It’s weird, but when I look at my marathon photos, it’s almost like I’m looking at a stranger . It’s as though someone else did this race for me and I just went along for the ride. I always seem to look healthier in race pictures than I actually feel. Maybe it has something to do with the fact I love what I’m doing , and the camera only captures that.
Well, like most people in the days following a marathon, I’ve been doing a little recovering and a lot of reflecting. From a physical stand point, I’m now totally healed, mentally though, my mind is still in Portland thinking about that 7.5 hour walk and all the extraordinary people I met a long the way.
I’ve tried to do a little self-critiquing on my performance, but other than walking slower than I had hoped ( and loosing my inhalers), I think I did the best I could , with what I had to work with at the time. I know for sure that I trained properly , because I didn’t suffer a single leg cramp throughout the entire race. And even though getting really sick just two weeks before the race was unfortunate, it forced me to take a real taper which helped my legs tremendously. As far as my slow finish time , well, I was still sick, so racewalking was out of the question. The bottom line is, lung function equals speed. The better I can breath on a particular day, the faster I can walk . The only problem is, I can’t forecast the good breathing days in advance. If I could , I’d PR every race!
I think my strongest points during this particular race, was my ability to get mentally back on track after the inhaler mishap ( thank you Anita), maintained a constant and steady pace (albeit a slow one) , and not taking the whole marathon walking thing too seriously . After all, we’re only talking about a walk. OK …. ….a very long walk.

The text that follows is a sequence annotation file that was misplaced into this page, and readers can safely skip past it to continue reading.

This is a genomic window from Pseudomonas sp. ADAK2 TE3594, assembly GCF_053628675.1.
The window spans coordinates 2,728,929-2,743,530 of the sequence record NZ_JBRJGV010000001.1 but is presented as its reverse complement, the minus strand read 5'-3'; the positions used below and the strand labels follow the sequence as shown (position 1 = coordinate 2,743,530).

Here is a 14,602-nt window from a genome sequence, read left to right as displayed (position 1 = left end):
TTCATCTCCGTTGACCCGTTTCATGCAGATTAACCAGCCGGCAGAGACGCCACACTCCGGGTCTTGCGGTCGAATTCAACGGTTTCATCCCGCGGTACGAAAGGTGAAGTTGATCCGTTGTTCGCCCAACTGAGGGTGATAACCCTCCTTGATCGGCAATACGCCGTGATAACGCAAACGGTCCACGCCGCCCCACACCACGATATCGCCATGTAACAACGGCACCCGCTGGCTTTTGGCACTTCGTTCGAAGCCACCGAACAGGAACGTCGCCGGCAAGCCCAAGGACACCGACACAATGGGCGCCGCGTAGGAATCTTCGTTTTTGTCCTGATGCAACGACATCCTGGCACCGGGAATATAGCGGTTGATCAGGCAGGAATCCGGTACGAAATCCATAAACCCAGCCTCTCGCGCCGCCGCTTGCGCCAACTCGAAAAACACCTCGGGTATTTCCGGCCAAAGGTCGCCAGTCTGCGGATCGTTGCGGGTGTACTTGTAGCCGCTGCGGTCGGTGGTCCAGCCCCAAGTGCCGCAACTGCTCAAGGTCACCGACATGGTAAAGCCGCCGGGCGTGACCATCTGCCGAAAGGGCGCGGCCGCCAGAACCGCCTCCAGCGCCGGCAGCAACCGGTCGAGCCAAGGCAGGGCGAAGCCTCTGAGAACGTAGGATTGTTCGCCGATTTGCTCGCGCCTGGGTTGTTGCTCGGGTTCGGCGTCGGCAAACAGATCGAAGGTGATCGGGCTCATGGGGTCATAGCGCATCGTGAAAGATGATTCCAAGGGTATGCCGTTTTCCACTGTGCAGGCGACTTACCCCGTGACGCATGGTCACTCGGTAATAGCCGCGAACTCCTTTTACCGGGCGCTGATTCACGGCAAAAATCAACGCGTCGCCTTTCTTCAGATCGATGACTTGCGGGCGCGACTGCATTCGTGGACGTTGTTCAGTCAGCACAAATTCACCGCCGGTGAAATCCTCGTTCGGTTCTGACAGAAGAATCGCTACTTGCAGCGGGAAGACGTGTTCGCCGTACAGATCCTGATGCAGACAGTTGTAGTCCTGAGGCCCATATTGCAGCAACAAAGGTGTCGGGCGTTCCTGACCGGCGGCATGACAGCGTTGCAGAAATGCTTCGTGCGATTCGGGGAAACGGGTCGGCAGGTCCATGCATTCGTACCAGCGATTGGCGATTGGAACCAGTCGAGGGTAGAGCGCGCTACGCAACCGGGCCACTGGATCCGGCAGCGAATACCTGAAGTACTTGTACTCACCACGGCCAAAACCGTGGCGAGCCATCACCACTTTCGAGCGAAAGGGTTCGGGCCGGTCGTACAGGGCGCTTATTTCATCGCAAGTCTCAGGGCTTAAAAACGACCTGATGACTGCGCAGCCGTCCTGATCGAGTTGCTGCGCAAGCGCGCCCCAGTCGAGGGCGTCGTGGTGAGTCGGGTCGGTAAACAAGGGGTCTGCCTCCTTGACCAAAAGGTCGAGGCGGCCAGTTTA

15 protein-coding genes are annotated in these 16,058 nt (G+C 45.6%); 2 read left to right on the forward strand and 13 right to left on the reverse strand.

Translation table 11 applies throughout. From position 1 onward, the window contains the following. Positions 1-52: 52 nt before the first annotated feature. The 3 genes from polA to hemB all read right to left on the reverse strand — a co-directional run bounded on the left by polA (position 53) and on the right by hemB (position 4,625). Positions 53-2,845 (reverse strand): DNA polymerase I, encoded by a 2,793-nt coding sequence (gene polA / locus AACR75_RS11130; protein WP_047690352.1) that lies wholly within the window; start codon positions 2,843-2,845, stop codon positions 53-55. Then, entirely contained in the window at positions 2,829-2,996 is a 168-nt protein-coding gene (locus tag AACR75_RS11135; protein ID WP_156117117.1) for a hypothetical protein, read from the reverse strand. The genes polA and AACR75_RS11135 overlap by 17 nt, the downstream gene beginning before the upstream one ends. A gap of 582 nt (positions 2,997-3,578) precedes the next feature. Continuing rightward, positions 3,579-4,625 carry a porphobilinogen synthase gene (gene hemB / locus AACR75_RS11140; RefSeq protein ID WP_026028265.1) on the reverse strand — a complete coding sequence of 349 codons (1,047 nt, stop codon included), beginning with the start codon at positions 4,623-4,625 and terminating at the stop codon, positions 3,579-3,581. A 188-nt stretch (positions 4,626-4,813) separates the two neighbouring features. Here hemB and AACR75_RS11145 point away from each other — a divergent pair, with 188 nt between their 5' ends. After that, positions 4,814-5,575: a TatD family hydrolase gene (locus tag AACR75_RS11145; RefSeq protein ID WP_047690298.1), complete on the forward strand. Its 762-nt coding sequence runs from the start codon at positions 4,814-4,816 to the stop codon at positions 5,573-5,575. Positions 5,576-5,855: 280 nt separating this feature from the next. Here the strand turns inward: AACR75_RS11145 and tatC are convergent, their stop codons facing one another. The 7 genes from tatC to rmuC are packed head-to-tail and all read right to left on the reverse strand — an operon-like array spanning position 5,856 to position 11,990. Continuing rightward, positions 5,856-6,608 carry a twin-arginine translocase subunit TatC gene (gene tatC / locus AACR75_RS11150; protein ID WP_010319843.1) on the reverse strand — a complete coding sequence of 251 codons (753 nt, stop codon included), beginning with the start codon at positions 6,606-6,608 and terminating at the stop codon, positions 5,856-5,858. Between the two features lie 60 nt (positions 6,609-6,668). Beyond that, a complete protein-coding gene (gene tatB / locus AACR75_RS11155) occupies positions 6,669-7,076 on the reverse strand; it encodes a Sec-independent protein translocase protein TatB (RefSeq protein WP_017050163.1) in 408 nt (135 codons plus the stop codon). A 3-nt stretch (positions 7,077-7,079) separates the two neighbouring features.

This upcoming week I have 2 medical appointments, one dentist visit , and my xolair injection. Back to reality……Yuk !
PS…. ….Congrats to all who did races this Sunday.
You looked ridiculously happy every time I saw you on the course and to have experienced the joy of walking, of walking for miles beside a good friend, of walking among thousands of other athletes, of walking to the genuine cheers of strangers, of walking over the finish line only days after being hospitalized, of walking without leg cramps or nausea, of walking a marathon and not being propelled into the crimson red zone and another round of hospital days and nights….there is the real value and joy of marathon walking IMHO.
You have now done more marathons than I. Seems like I have a new reason to do my next marathon – gotta keep up with the Steve!
Damn I just read ur portland report… awesome Bro.
Love the pics and GREAT MEdal Pic and ONE you should be looking at daily!! Way to FIGHT on through all ur challenges, ur a strong dude!!
CONGRATS!!!!! Keep on pressing on!!
I saw your comment somewhere about someone being too hard on themselves. Look who’s talking! You did great. Just a little while before the race and after your hospitalization you did not even know if you would make it to Portland.
Throw the self-critique out of the window, you do not need it, it’s just clutter.
A friend and I was just talking about this phenomenon. Everytime I look at my pictures from past races and events I always feel that someone else did those things. For me there’s a whole different psyche that emerges in these races. You did it though and no one else. Got the medals to prove it.